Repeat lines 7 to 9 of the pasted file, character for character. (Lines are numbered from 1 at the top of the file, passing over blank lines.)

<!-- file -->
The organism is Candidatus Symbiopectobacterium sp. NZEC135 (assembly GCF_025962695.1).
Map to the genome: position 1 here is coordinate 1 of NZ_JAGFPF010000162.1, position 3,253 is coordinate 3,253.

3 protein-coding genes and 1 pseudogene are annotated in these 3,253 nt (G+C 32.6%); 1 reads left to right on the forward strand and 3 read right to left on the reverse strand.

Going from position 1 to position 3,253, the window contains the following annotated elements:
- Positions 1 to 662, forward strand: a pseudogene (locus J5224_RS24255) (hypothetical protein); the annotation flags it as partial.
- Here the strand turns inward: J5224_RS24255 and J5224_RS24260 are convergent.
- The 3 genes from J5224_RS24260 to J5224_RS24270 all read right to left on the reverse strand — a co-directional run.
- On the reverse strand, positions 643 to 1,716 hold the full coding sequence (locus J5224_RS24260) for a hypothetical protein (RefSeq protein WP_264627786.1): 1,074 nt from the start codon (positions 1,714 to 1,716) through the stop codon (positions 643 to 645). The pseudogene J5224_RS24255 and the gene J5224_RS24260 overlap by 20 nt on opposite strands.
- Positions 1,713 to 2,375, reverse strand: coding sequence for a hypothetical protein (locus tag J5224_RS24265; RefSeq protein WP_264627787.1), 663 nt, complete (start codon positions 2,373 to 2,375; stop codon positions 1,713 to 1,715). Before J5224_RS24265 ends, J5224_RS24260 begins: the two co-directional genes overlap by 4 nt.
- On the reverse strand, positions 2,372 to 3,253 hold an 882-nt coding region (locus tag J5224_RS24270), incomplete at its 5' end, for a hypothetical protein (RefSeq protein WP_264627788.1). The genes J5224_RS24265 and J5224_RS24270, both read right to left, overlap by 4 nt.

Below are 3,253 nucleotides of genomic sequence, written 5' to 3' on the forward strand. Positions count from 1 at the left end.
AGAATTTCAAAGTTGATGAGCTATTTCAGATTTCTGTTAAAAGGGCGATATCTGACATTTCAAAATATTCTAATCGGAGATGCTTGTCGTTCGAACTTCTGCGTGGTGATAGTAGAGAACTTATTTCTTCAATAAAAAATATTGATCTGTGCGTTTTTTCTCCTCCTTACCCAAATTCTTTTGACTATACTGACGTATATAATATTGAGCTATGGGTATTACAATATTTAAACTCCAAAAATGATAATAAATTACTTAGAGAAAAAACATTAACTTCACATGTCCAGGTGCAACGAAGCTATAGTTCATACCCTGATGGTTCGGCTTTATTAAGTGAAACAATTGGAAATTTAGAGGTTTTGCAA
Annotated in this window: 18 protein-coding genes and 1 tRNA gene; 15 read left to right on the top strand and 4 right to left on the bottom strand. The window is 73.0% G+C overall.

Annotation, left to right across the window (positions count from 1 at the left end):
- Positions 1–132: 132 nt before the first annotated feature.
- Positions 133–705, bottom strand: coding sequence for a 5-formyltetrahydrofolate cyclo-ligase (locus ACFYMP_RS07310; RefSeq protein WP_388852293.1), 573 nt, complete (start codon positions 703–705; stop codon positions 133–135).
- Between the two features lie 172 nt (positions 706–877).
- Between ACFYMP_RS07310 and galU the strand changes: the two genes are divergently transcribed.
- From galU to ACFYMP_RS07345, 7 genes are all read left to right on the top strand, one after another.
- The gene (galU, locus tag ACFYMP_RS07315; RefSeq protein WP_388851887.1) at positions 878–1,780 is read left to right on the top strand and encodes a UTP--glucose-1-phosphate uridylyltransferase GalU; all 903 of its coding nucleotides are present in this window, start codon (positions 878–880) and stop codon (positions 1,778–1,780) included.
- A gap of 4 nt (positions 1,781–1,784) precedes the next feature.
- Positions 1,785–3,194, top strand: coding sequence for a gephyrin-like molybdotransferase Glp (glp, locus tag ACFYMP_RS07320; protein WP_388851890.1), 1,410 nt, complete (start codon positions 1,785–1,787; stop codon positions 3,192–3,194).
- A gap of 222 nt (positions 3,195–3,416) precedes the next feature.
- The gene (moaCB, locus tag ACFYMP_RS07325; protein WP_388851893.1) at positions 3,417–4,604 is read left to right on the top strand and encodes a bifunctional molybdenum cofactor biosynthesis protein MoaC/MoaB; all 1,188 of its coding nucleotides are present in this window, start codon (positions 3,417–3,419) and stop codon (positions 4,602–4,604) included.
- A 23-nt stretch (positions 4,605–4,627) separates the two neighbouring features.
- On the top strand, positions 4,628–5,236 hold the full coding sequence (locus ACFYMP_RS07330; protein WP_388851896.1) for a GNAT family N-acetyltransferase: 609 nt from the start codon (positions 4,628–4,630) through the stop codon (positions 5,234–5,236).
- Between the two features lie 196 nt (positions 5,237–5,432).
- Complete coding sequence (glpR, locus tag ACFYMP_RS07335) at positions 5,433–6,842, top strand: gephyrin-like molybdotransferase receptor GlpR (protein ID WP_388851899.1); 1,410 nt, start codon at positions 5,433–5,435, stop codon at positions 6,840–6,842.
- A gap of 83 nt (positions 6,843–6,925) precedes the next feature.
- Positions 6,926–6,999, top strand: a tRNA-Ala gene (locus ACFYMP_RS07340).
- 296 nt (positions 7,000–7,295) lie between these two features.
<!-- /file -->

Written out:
- The 3 genes from J5224_RS24260 to J5224_RS24270 all read right to left on the reverse strand — a co-directional run.
- On the reverse strand, positions 643 to 1,716 hold the full coding sequence (locus J5224_RS24260) for a hypothetical protein (RefSeq protein WP_264627786.1): 1,074 nt from the start codon (positions 1,714 to 1,716) through the stop codon (positions 643 to 645). The pseudogene J5224_RS24255 and the gene J5224_RS24260 overlap by 20 nt on opposite strands.
- Positions 1,713 to 2,375, reverse strand: coding sequence for a hypothetical protein (locus tag J5224_RS24265; RefSeq protein WP_264627787.1), 663 nt, complete (start codon positions 2,373 to 2,375; stop codon positions 1,713 to 1,715). Before J5224_RS24265 ends, J5224_RS24260 begins: the two co-directional genes overlap by 4 nt.